This was a great question.

I've not until now had a good handle on the weight-distributing-hitch magic.
I have an WD hitch and it works fine. I have been told by a number of folks who have both that the airbags keeps the truck and trailer from hopping when going over irregular surfaces. That is why they have them.

Seems about right to me.
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Old 01-01-2019, 09:39 AM   #8
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Bags good for leveling, only. A visual fake that all is well, regardless of load. The axle doesn't get stronger, the wheel/tire don't gain capacity. WD hitches distribute load, but also are not able to prevent overloading. Must have some measured loading, some understanding of limits, and some respect for the engineering behind the limits, so your towing confidence and actual experience grow safely.
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Old 01-01-2019, 10:00 AM   #9
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The WD hitch may be a requirement of your TV because the receiver may be only rated for 500-600 pounds tongue weight without WD. Check you receiver specs. On my F250 Diesel 900+ torque, 19,000+ towing and 2000 pounds Payload, my 2" receiver is only rated for 6000 pounds towing and 600 pounds tongue weight without weight distribution.
Know your specs and don't overload. The life you save may be mine.


Happy streaming...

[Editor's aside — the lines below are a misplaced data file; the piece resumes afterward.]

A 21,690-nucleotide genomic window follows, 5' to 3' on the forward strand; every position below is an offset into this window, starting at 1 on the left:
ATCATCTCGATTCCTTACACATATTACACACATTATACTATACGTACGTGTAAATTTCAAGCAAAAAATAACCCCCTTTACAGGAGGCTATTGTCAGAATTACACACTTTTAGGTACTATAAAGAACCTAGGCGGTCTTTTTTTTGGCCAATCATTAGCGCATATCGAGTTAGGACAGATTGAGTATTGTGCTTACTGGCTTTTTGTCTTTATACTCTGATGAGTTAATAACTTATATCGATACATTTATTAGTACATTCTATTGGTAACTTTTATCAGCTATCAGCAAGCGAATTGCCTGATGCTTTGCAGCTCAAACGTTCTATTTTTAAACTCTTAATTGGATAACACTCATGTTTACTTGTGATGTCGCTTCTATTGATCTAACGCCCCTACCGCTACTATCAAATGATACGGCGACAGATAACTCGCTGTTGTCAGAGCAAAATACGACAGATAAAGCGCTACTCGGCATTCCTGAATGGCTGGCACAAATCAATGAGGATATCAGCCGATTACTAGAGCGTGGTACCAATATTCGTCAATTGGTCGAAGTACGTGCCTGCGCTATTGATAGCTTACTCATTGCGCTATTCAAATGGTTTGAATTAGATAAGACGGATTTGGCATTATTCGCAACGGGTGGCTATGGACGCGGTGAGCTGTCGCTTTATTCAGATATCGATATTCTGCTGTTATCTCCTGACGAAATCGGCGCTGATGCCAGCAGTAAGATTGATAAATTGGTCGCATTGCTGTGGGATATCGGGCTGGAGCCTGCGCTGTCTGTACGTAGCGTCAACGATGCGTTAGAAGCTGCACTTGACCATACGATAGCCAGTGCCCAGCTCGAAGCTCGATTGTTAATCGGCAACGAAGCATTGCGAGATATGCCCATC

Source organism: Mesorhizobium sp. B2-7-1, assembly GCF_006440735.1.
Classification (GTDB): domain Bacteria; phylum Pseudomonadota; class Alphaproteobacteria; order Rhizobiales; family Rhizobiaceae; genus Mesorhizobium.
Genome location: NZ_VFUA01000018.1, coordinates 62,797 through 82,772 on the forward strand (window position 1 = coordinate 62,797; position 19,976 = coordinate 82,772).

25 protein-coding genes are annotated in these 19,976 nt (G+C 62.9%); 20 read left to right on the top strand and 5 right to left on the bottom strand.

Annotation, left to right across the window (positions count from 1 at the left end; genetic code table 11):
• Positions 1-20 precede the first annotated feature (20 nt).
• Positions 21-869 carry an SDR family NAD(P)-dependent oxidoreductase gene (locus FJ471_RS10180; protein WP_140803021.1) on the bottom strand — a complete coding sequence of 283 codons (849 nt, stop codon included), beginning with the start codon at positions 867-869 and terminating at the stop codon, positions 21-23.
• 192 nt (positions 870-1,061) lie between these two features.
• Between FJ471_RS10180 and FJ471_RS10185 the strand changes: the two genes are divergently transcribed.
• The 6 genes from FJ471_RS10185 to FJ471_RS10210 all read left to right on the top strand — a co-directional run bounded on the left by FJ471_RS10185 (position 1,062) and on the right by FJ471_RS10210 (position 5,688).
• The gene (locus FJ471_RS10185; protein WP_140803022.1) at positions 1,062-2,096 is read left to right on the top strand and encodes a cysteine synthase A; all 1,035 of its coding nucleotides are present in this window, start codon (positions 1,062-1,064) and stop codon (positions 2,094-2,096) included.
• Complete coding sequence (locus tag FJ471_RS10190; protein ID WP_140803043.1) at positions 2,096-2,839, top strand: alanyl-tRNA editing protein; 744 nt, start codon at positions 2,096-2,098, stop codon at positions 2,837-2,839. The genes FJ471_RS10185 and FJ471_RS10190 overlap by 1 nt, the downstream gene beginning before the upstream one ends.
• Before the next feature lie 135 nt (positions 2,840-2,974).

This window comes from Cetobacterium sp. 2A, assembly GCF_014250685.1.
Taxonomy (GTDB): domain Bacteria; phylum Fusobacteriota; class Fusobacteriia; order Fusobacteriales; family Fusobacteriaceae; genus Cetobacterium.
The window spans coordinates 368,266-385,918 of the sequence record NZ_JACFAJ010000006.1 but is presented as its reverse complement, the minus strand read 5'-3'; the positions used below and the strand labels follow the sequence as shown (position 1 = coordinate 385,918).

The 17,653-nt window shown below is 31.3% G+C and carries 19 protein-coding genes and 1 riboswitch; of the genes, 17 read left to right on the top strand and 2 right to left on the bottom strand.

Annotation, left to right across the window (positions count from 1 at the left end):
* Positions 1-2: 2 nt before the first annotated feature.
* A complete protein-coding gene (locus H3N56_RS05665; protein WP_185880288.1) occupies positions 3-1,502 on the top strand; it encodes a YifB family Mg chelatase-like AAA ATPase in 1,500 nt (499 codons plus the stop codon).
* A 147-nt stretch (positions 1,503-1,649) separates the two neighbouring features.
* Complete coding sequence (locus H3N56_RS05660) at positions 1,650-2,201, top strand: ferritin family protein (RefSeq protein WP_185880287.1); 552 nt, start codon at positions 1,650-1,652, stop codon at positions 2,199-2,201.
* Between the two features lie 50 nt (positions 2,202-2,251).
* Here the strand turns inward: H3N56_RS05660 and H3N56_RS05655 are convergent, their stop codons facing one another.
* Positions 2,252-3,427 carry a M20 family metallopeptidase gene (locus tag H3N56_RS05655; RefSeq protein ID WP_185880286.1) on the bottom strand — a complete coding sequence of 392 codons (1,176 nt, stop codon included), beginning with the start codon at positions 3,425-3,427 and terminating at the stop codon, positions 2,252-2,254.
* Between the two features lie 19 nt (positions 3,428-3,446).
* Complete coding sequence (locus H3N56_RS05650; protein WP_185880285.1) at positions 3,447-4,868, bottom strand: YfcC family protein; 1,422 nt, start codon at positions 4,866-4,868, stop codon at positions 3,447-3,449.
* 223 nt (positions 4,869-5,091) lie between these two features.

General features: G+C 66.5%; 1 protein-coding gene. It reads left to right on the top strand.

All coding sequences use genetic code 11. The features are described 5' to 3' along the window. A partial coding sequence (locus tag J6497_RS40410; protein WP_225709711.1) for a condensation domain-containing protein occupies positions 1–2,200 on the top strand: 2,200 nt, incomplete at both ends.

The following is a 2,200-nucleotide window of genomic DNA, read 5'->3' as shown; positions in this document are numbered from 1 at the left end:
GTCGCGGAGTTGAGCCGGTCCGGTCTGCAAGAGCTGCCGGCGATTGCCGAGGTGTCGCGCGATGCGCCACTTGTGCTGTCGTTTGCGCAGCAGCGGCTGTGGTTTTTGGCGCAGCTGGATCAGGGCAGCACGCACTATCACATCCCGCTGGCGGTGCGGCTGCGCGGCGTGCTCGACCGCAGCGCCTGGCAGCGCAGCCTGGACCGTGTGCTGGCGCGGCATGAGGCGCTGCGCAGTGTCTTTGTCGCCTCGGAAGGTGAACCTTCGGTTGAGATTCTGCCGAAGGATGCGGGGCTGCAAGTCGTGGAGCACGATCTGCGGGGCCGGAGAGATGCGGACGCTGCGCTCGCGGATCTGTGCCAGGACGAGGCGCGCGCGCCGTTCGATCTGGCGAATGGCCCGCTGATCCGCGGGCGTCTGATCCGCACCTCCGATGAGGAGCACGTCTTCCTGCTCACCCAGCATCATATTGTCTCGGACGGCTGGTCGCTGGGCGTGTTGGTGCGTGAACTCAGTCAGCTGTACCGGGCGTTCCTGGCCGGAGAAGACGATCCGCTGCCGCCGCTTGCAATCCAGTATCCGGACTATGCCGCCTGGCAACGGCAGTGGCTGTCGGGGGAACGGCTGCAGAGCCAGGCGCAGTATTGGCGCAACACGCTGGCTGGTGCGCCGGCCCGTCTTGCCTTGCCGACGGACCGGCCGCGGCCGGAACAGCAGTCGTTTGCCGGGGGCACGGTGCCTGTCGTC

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Old 01-01-2019, 10:03 AM   #10
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... WD hitches distribute load, but also are not able to prevent overloading. ...
Not quite correct. WD equipment can alleviate overloading the rear axle because some of the load (up to 2/3 of the tongue weight) is moved from the TV rear axle/tires.

However, it is important to make sure that the added weight to the TV front axle/tires and the trailer axles/tires are not overloading those rig components.
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Old 01-01-2019, 10:05 AM   #11
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Hi, I towed my trailer for over ten years with my 2000 Lincoln Navigator which has rear air suspension with no problems what-so-ever. My owner's manual even tells how to set-up a WD hitch with factory air suspension.

Now add-on air bags might be a little different. I thought about air bags or Sumo Springs for my F-150. [still thinking]
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Old 01-01-2019, 10:11 AM   #12
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You prove my point. Prevent and manage, not the same. By the time you make it Sailor-proof to "prevent", it doesn't float, shoot, fly, or work. . .
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Old 01-01-2019, 10:11 AM   #13
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fran&frank,

My former TV, a 1500 RAM had factory 4 corner air bags & I used the equalizer like you do. When connecting the trailer & truck I always turned the air system off until the bars were attached. Once attached I turned the air bags on and their was no difference in the level of both before & after the bags were deployed. In that particular truck the air bags were a major part of the suspension so they served a vital purpose, otherwise they would have made no difference. I will admit that without the hitch bars connected the air bags did level the truck but did nothing to distribute the weight.
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Old 01-01-2019, 10:55 AM   #14